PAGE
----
Just a little fish

The first time I discovered that fish actually exist in bodies of water and how it changed me.

Olivia Masterson, Reporter

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Deep water never used to make me panic. 

It didn’t used to make my heart pound and my breath come in short gasps every time I couldn’t see the sand or the rocks below my feet. It didn’t used to make me swim for the safety of land or whatever closest thing to being out of the water is. Deep water didn’t used to scare me as much as it does now.

That fear didn’t exist before the age of nine. 

My grandparents live on a lake. I had grown up flinging myself off boats into the deepest parts of the lake when the murky darkness that lingered just below my feet didn’t even begin to frighten me. I didn’t even realize there could be something in that darkness. 

Until the summer of 2013, of course. 

We were staying at a resort in Mexico that I no longer remember the name of. It was basically Disney to my nine-year-old self, though significantly smaller and with less scream-inducing, stomach-dropping rides. They had dolphins which made up for it. Looking back on it now, it’s probably pretty cruel to keep dolphins at a resort and let people pay to swim with them, but that didn’t matter to nine-year-old me. They were dolphins. 

We spent a lot of time at the beach that summer, laying under the cloudless blue sky on dirty white lounge chairs. The beach or rather the ocean was where everything started, but I wouldn’t realize it until the next time we visited my grandparents. 

I played in the crystal blue waves like every other kid that afternoon. My parents watched from the shore as I tried to get them to swim with me. I wanted someone to splash and my parents were always perfect targets. They were tall and they didn’t let me eat ice cream for breakfast even on vacation, which was a dramatic betrayal in my nine-year-old mind. Ice cream for breakfast was the ultimate vacation meal, but per usual, my parents just had to suck the fun right out of everything with their balanced meals and vegetables. My mind was set on vengeance and just as my dad got up to swim, something touched my foot. 

I shrieked. 

I knew for a fact it wasn’t a hand. I could see straight under the water and there was nothing there, which freaked me out the most. My dad had seen me jump almost a foot in the air and hurried over to see what was going on. He, of course, found it hilarious when I told him that something had touched my foot. 

“It’s probably just some seaweed.”

It was not just some seaweed. There was no seaweed in sight, at least not near my feet. When I looked up from searching the water, my mom had joined us and my dad had stopped laughing. He was looking at the water now, trying to see something. The water always seems crystal clear until you’re trying to see what exactly is touching your feet and legs. 

“Did you feel it too?”

He nodded and then my mom yelped. She had felt whatever it was too. A few seconds later and I felt it on my feet again, but it wasn’t just one brush though. It was like something was nibbling on my feet, not at all painful but generally uncomfortable. Mom was the first of us to use her head and figure out what it was.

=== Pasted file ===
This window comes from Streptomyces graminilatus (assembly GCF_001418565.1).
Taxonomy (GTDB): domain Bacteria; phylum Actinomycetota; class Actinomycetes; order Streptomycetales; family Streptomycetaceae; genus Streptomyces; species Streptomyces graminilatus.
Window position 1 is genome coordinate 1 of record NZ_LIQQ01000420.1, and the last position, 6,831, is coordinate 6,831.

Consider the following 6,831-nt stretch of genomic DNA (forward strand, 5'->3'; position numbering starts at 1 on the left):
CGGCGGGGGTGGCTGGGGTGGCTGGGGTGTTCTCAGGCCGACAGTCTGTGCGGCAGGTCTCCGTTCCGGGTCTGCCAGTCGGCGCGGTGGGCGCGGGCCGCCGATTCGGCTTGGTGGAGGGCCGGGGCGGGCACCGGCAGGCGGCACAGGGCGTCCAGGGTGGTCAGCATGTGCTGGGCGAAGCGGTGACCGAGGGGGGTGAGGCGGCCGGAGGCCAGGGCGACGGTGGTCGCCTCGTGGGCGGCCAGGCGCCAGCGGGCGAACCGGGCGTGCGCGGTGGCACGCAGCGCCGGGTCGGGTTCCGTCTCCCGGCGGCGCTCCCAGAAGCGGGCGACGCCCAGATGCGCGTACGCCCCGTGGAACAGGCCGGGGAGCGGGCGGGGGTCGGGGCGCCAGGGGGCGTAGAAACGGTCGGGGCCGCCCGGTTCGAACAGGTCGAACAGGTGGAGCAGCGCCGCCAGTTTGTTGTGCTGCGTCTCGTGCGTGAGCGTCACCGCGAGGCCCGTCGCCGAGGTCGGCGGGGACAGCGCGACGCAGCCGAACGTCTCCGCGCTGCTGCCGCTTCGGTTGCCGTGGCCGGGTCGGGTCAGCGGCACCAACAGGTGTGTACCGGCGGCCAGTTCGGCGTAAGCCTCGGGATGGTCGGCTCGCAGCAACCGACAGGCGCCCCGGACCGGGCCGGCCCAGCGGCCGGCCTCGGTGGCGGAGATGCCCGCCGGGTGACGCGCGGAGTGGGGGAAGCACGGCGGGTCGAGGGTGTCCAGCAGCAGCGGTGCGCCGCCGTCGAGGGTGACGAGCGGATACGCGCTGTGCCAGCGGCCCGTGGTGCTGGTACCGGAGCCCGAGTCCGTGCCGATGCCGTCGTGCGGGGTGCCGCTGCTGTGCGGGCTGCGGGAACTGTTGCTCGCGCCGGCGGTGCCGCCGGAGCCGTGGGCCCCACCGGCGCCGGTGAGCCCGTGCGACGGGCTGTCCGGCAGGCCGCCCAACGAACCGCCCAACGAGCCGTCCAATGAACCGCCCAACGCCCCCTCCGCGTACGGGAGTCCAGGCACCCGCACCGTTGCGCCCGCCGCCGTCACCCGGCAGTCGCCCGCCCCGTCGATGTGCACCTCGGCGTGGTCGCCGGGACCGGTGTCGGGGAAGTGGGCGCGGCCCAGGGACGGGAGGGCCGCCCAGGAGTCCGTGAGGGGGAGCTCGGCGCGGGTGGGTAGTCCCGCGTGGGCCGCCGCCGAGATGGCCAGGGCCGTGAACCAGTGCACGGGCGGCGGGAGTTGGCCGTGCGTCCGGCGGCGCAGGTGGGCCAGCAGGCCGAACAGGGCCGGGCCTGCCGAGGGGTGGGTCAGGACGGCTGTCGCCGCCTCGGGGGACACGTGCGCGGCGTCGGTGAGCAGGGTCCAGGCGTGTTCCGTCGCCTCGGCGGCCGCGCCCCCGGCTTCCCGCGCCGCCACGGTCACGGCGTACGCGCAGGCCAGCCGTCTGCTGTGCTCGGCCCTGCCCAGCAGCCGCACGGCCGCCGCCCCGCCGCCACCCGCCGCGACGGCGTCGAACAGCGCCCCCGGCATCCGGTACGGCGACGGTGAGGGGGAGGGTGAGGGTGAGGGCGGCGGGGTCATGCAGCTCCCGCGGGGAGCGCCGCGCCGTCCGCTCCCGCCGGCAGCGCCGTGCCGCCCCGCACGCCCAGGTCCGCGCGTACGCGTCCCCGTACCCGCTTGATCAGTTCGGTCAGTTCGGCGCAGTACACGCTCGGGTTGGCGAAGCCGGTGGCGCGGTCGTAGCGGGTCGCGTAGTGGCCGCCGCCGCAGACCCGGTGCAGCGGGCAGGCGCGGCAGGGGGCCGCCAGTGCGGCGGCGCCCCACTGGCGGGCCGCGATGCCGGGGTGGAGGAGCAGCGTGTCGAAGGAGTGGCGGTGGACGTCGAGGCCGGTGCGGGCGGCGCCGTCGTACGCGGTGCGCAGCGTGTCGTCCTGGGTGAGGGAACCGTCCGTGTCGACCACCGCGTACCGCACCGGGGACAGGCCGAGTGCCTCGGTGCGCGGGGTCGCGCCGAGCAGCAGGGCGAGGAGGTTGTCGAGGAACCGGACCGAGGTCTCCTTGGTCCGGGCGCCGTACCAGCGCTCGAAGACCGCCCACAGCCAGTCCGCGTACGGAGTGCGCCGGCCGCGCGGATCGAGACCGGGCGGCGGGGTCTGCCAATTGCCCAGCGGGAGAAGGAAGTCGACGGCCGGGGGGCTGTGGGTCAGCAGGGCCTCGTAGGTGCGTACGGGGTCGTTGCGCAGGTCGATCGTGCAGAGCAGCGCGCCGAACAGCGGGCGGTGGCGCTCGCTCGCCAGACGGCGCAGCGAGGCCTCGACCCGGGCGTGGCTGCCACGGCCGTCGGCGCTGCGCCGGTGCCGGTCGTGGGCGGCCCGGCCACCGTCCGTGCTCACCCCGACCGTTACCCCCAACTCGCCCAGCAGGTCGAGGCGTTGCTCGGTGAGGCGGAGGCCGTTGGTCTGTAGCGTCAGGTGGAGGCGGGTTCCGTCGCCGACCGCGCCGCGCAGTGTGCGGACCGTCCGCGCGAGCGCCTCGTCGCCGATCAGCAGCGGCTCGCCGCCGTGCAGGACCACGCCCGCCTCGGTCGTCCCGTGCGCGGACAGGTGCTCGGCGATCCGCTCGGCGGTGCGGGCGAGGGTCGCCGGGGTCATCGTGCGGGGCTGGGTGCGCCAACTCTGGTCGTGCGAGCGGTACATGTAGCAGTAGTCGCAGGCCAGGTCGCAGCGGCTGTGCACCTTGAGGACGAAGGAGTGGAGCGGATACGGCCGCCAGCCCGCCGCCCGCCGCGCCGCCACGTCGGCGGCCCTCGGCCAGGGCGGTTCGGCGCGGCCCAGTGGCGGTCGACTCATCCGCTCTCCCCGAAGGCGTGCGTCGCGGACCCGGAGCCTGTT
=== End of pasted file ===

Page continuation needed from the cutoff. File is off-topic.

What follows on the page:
She smiled. “It’s just a fish.”

A fish. A small sand-colored one that blended right in with the sand below my feet. I couldn’t see it, but I sure could feel it. Teeny tiny little nibbles all up and down my feet. Now my family is a family of naming. We used to name our cars and we still name our plants to this day. Of course, we had to name our new little friend.

And so we dubbed him Nibbler.

Nibbler was a constant nuisance for the next 10 minutes, invisible against the soft white sand beneath our feet and yet ever-present. When we left the water and dashed across the warm sand to our chairs and towels, we never saw it again. Nibbler went from real living fish to an everlasting inside joke that reemerged every time we went to the beach afterwards. 

Nibbler also went from a real fish to a constant fear. 

When I found myself on my grandparent’s boat the summer everything started out fine. We flew over the calm water towards the islands that were off in the distance to our right. I was smiling, laughing, having loads of fun until the anchor dropped. One look at the cold dark water beneath the boat made my stomach drop along with it.

A thousand thoughts went through my head all at once. What If there’s something down there? Just out of sight? There’s fish in this lake. Oh god, there’s fish in this lake. The water looked endless and suddenly I found myself needing a float, needing something solid, something I could escape on. As family member after family member jumped into the water, for the first time in my life I was considering not getting in. 

Eventually, I was taunted into getting in. With a running start and a splash my head ducked below the water and the panic took over. I threw myself towards the surface terrified of the shadows under the waves. My chest was tight and every nerve in my body was screaming for me to race to the ladder, to climb out and huddle on the deck until I felt safe again. Until I felt like there wasn’t something down there, just out of sight.

I still swim of course, but with a float or near someone. I try not to look down and see how my feet look like fish when the light from the sun turns them green and yellow in the murky water. Or how anything below the water like a buoy rope or a rock looks like something out of an underwater horror movie. 

Thanks Nibbler.